According to the English-language paper 'Iran Daily', Sheibani was optimistic the government will manage to keep the rate constant in the coming Iranian year (begins March 20, 2005).
The CBI chief believes inflation would not worsen if money were to be withdrawn from the Foreign Exchange Reserve Fund to pay for imported goods.
"However, if the amount in the fund were to be channeled into the national economy, it would raise inflation," he said.
He also believes that withdrawals from the fund to pay for gasoline imports would have no impact on inflation.
Sheibani revealed that the CBI is studying the prospects of a lowering of official interest rates by banks, stressing that any decision on the matter will need the approval of the National Money and Credit Council.
However, he said he had reasonable ground to believe any such move would be blocked by the constitutional watchdog -- the Guardian Council -- as it would be a violation of the Islamic Republic's basic economic principle of usury-free banking.
"Interest rates cannot be fixed in a banking system that prohibits usury," he said, adding that the banking system will not give way to the parliamentary initiative.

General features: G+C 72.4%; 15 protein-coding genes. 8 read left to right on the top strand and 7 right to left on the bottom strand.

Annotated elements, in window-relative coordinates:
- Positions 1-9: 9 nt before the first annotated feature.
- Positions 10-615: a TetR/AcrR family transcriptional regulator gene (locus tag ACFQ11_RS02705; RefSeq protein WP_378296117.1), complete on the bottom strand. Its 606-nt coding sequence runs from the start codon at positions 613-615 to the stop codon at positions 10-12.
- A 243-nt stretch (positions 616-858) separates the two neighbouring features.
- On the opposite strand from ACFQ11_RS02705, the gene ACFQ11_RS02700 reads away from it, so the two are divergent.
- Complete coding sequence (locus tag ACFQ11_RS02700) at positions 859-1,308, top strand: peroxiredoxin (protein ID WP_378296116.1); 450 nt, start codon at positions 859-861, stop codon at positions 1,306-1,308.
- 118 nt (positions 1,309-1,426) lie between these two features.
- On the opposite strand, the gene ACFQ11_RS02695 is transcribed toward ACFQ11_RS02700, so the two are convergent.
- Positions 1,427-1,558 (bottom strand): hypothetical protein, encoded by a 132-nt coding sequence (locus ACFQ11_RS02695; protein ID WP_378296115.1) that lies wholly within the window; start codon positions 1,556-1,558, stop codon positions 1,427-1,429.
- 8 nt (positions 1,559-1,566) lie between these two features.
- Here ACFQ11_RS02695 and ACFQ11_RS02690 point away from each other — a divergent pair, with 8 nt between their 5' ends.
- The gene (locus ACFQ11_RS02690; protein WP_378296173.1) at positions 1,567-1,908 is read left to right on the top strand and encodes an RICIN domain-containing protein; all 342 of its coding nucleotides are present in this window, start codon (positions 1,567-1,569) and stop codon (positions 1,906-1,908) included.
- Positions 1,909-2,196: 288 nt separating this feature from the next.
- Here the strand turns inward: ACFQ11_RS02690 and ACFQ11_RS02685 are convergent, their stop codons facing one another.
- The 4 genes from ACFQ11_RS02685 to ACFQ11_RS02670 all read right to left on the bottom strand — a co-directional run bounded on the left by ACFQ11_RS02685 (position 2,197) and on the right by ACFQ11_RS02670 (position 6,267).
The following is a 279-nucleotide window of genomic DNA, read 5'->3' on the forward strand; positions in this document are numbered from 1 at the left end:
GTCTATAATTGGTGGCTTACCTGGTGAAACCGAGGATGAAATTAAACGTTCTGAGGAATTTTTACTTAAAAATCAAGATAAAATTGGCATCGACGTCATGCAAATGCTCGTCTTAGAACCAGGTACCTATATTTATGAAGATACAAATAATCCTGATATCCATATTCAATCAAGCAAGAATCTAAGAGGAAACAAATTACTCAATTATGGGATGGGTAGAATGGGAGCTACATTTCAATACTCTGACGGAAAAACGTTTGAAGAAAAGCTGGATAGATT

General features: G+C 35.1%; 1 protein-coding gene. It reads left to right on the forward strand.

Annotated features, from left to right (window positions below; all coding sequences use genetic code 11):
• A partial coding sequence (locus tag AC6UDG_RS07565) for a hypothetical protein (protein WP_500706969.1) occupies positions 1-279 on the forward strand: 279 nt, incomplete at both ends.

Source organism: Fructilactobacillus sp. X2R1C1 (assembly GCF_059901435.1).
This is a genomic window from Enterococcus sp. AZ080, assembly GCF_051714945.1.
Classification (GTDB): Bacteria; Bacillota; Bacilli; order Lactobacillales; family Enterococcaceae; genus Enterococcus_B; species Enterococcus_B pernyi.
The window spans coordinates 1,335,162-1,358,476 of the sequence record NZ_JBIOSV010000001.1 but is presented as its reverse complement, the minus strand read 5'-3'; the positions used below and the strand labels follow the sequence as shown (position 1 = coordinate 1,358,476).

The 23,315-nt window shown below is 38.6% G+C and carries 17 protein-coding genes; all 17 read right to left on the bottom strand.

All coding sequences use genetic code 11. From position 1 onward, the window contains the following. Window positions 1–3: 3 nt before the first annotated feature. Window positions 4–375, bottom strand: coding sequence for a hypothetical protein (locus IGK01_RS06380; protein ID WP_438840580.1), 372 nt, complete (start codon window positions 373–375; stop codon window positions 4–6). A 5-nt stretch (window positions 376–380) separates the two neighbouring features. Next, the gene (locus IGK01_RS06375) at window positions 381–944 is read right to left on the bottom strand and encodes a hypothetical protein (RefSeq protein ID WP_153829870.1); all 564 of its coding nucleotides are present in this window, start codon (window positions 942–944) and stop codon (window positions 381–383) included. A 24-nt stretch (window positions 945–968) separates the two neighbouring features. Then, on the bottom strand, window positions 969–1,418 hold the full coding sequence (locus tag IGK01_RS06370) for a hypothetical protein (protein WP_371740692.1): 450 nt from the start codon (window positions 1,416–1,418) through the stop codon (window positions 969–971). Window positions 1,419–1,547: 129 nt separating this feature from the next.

A parliamentary proposal seeks to lower interest rates charged by banks as a means of solving the rampant unemployment problem.
Conservatives in parliament welcome the proposal as a move in line with the constitutional mandate of rendering social justice to the common man.
However, it has received mixed reactions among various economic and political circles who see fixing of interest rates as an obvious violation of the constitutional mandate against the practice of usury in the banking system.
An economic expert believes the parliamentary proposal is a "very positive move" as it can increase competition in the industrial sector.
Farhad Hanifi believes increasing production costs have lowered the competitive power of Iran-made products in global markets, and contends that current high interest rates are creating obstacles to the ability of industrialists to raise capital.
"Without doubt, it is necessary to take initiatives that would help boost competition in the industrial sector," he said, but stressed that Iranian businesses are currently facing huge financial burdens.
On the other hand, many pro-reform economic experts have lashed out at the proposal as a short-term remedy.
Parliament is seeking to reduce the official interest rate by 4.5 percent within the next one and half years.
The banking sector is against the initiative, citing the adverse impact it would have on liquidity and the possibility of further raising inflation.
The Central Bank of Iran favors a gradual decline in the official interest rate. It reduced the rate by one percent last year.
... Payvand News - 1/8/05 ... --